Socalled “direct calculation” schemes rely on charts which match in a onetoone manner the state of charge of a battery with another characteristic physical quantity of the battery, usually a voltage U measured across the terminals of the battery, and in particular the noload voltage U_{0}. See for example document U.S. Pat. No. 4,677,363. Unfortunately, a relation “SoC=f(U)”—where U is the voltage measured across the terminals of the battery—is not strictly onetoone for all types of batteries, in particular, Liion batteries. Other physical quantities such as the noload voltage U_{0}, the physical properties of the electrolyte and the electrochemical impedance Z have been proposed for estimating the SoC. The relation SoC=f(U_{0}), in particular, is reliable but rather inconvenient since the noload voltage can only be measured when a battery has been in a rest state for a certain time and under specific temperature conditions. The physical properties of the electrolyte can only be measured when the latter is liquid and, consequently, they cannot be utilized for all types of electrochemical composition of the batteries. The relation SoC=f(Z) is not strictly onetoone for all types of battery and varies greatly as a function of the temperature of the battery and of its charge/discharge regime. Furthermore, constructing charts for all the temperatures, all the aging states and all the discharge/charge regimes of a battery is a very laborious task requiring specific and expensive hardware. Moreover, these schemes do not make it possible to directly integrate the dispersion in the behaviors of the batteries of the same electrochemical composition. The inaccuracy in the measurements and the weak representation of the diversity of the behaviors of a battery afforded by charts do not make it possible to apply the technique of realtime direct calculation as is, but require calibration procedures that may entail a significant cost overhead.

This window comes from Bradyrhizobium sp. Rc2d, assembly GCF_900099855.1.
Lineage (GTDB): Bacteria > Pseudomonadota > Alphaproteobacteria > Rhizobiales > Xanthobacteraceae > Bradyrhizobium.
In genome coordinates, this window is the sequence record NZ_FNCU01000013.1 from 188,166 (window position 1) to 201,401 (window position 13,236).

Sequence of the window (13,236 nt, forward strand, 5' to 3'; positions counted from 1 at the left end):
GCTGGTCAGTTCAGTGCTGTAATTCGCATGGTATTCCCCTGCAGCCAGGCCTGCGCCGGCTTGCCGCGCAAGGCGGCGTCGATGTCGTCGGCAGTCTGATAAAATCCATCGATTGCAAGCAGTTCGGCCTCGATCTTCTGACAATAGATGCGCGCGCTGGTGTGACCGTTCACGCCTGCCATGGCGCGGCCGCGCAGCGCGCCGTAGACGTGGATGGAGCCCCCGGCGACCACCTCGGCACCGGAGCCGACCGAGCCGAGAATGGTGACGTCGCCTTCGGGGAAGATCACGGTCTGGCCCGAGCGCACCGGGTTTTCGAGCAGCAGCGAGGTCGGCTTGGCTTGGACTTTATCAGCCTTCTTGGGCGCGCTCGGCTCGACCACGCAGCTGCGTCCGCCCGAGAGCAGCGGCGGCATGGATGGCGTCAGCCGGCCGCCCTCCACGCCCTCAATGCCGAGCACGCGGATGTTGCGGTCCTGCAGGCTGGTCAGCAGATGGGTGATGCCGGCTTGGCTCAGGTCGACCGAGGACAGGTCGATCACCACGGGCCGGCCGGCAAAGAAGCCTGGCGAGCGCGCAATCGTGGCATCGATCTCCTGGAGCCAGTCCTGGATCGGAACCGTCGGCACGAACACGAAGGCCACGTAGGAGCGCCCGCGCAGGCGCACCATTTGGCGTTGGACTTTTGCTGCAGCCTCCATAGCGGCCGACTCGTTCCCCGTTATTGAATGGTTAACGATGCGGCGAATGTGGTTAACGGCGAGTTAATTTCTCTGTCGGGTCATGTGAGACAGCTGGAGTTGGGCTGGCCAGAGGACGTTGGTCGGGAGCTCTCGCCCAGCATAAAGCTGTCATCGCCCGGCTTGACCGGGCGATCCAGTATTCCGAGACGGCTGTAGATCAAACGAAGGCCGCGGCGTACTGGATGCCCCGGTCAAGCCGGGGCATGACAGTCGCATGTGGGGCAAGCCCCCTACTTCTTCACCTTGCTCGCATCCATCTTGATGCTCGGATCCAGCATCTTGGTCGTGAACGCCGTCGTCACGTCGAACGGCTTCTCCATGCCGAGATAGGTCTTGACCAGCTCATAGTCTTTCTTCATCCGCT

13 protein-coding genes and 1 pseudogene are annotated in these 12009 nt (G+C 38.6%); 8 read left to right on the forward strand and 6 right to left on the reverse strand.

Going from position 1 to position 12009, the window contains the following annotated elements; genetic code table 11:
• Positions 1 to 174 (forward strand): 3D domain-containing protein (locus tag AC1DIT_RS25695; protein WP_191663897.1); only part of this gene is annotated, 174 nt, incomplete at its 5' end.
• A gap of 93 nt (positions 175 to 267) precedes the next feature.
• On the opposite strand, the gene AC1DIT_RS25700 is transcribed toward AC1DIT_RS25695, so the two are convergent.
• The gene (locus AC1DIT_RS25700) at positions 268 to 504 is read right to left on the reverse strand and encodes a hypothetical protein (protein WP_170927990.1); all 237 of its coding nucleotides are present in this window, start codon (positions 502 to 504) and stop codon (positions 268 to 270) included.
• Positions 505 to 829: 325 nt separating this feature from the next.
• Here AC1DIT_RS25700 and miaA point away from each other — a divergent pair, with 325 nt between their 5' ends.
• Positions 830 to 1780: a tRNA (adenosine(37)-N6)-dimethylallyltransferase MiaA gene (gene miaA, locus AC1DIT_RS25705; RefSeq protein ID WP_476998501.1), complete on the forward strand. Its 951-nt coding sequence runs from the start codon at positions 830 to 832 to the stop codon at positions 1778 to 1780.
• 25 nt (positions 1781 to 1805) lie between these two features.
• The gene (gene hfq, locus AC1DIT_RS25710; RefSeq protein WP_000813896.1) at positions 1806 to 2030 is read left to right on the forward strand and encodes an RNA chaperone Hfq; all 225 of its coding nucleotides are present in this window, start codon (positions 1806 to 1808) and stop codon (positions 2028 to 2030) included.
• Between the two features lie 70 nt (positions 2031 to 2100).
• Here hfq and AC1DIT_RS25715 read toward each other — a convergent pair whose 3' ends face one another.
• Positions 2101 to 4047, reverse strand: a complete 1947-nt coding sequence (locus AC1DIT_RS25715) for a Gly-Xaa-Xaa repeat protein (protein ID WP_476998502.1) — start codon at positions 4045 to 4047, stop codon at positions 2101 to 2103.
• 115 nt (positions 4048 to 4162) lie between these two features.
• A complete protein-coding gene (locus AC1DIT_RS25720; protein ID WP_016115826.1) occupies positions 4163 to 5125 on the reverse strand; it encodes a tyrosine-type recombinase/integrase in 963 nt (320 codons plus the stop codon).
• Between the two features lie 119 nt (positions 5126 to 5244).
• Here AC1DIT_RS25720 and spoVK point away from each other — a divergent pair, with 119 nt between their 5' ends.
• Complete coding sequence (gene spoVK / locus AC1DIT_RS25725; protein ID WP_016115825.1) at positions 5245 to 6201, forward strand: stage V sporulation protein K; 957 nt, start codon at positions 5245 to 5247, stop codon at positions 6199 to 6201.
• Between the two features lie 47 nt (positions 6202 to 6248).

Document US 2010/0090651 describes a method for estimating the state of charge of a battery comprising two steps:

firstly, a step of estimating the noload voltage U_{0 }by linear interpolation of voltage and current measurements;

then, a step of determining the state of charge on the basis of the value thus estimated of U_{0 }by means of a chart.

To implement the first step, two different regression models are used depending on whether the battery is in a charging or discharging condition.

This method exhibits the aforementioned drawbacks of the direct calculation schemes, except in that it does not require a direct measurement of U_{0}.